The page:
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Too early for NBN pricing plans: TPG

It's too early to reveal commercial pricing for plans on the National Broadband Network, according to Australian internet service provider TPG.
Written by Josh Taylor, Contributor

It's too early to reveal commercial pricing for plans on the National Broadband Network (NBN), according to Australian internet service provider (ISP) TPG.

iiNet yesterday joined rival telcos Internode and Exetel in unveiling pricing for services on the NBN, with chief regulatory officer Steve Dalby saying that he expected ISPs like Dodo or TPG to potentially undercut iiNet on pricing, but not Telstra or Optus. TPG, however, was not yet ready to announce NBN plan prices.

"At this time, TPG does not wish to make available pricing for NBN-enabled plans," TPG told ZDNet Australia this morning. "We believe it is too early in the cycle, and will do so when we feel it is appropriate."

The company has today reported a 40 per cent increase in net profits for the financial year ending 31 July 2011, rising to $78.2 million from $55.7 million the previous year.

TPG saw a 13 per cent growth in revenue to $574.5 million in the last financial year to achieve that profit; its earnings before tax, depreciation and amortisation (EBITDA) was also up 37 per cent to $234 million. The rise in net profit could be, in part, due to lower capital expenditure costs for the company, which sunk from $68.2 million in the previous year to $43.4 million this year.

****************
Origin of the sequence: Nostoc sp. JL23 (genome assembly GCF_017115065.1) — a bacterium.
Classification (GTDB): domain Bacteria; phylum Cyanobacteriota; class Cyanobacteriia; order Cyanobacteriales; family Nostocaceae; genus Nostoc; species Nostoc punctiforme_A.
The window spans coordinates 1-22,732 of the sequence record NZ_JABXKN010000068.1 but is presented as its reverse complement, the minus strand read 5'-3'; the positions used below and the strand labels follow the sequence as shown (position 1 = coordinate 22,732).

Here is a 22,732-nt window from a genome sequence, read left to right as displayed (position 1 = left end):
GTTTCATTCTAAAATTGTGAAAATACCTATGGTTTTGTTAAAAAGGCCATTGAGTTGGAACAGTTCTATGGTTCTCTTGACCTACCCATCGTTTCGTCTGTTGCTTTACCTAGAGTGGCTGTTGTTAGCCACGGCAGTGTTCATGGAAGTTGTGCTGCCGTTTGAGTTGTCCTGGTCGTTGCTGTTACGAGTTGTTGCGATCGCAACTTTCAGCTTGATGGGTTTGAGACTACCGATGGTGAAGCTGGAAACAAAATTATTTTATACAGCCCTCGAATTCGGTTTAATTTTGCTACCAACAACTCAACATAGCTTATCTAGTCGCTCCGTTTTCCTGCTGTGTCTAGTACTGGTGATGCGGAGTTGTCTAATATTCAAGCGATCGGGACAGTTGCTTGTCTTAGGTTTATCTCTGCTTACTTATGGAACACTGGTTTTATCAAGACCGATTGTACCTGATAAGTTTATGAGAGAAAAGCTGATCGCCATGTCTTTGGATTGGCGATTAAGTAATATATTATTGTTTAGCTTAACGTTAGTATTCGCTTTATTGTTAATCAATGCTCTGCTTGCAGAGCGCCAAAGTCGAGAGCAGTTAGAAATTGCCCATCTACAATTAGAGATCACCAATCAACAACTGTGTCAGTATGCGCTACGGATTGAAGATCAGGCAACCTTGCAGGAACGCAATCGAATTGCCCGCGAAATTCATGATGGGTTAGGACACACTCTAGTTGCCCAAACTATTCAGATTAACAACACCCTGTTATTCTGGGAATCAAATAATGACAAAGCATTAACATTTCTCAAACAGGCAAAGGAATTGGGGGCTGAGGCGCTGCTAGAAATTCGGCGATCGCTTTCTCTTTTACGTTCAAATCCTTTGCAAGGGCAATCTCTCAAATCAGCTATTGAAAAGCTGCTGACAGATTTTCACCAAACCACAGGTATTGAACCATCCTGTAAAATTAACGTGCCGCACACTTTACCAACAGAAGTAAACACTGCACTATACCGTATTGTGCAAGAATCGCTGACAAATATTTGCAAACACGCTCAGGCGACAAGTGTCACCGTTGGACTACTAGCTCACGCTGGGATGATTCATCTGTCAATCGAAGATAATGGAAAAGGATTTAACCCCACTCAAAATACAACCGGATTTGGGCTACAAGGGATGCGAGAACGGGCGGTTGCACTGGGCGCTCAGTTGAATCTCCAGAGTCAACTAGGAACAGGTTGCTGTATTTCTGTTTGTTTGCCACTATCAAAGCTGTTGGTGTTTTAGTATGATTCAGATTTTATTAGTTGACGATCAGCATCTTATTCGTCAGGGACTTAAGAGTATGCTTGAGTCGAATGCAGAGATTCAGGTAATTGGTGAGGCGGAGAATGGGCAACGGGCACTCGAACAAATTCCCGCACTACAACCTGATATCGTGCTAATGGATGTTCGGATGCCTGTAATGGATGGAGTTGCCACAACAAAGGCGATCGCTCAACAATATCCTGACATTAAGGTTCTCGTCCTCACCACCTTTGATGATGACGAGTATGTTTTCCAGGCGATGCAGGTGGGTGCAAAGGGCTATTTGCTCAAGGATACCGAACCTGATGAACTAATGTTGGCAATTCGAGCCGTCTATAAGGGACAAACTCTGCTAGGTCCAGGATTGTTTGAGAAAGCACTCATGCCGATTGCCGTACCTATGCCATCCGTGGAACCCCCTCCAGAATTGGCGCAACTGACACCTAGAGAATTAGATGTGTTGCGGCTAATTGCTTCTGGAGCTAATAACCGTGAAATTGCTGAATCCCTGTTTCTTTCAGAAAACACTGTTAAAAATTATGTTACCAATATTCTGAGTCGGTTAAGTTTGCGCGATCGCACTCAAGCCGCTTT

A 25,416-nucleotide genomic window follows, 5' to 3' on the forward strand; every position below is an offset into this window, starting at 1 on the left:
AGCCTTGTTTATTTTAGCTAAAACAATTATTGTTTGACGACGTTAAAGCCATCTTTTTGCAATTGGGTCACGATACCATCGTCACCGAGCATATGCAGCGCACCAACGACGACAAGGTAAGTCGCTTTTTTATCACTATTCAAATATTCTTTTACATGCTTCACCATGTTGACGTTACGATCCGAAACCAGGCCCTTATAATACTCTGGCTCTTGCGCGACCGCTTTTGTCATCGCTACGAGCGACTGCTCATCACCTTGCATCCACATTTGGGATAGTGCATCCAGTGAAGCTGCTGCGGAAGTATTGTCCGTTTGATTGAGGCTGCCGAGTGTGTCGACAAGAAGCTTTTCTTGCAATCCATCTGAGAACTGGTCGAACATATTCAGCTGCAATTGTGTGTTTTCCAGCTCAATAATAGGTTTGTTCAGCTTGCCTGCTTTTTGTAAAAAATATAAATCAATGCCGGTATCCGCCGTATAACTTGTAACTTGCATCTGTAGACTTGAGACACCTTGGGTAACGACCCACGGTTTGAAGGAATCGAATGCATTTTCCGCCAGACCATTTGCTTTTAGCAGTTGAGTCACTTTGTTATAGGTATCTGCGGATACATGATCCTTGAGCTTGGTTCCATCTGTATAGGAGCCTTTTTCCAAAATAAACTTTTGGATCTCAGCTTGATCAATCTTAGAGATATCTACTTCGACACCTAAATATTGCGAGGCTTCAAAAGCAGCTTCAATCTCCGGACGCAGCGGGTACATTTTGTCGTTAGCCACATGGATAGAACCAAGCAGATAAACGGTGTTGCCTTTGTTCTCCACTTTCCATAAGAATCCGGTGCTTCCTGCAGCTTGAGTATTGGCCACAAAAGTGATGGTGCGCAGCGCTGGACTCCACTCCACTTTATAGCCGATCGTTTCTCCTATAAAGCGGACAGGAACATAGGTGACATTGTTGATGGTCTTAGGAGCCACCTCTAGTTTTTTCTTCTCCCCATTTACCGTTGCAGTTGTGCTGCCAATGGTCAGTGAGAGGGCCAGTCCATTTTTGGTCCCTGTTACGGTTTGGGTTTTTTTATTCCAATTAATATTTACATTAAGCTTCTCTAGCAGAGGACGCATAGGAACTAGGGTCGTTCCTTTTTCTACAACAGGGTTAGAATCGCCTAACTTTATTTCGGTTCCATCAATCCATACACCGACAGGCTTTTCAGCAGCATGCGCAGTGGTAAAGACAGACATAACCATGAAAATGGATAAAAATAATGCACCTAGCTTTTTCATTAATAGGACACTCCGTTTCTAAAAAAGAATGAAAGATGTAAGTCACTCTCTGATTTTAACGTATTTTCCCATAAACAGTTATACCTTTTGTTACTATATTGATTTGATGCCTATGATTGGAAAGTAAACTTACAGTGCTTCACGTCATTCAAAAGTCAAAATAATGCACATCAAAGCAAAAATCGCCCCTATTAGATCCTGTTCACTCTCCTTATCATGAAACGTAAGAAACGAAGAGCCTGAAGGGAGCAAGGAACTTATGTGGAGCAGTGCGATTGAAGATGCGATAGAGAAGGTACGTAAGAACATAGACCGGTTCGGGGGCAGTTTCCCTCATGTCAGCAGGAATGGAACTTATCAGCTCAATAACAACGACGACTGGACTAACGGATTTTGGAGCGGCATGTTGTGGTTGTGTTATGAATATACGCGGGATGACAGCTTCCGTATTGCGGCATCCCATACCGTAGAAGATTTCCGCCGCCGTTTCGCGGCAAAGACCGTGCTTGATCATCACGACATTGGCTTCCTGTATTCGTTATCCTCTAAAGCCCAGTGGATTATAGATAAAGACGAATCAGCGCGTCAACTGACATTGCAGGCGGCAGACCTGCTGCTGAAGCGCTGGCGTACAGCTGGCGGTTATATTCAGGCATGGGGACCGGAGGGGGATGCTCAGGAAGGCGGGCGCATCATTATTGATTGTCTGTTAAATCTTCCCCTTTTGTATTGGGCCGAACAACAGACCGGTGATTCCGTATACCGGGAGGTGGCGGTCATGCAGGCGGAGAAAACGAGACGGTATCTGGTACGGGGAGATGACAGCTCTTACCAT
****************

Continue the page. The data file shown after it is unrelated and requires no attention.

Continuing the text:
The ISP added 59,000 new broadband subscribers in the last financial year, bringing its broadband users to a total number of 548,000. This rise was driven by a growth in the company's on-net bundles, which now account for 107,000 of the company's customer base. By comparison, the total number of on-net-only customers decreased from 349,000 to 328,000 in the last year, while off-net customers dropped from 131,000 to 113,000.

TPG's mobile subscribers remained stable at 201,000 over the full financial year. A growth of 36,000 new TPG mobile customers was offset by a loss of 36,000 Soul Mobile customers.

The company's dark fibre provider subsidiary Pipe Networks also experienced strong growth, contributing $57.2 million to the total EBITDA. Pipe Network's capacity reached 33 per cent utilisation, up from 29 per cent in the last financial year. TPG warned, however, that this number may drop as it deploys new capacity, rolling out around 900km of dark fibre between Queensland, New South Wales and Victoria as part of Vodafone's 3G backhaul upgrades.

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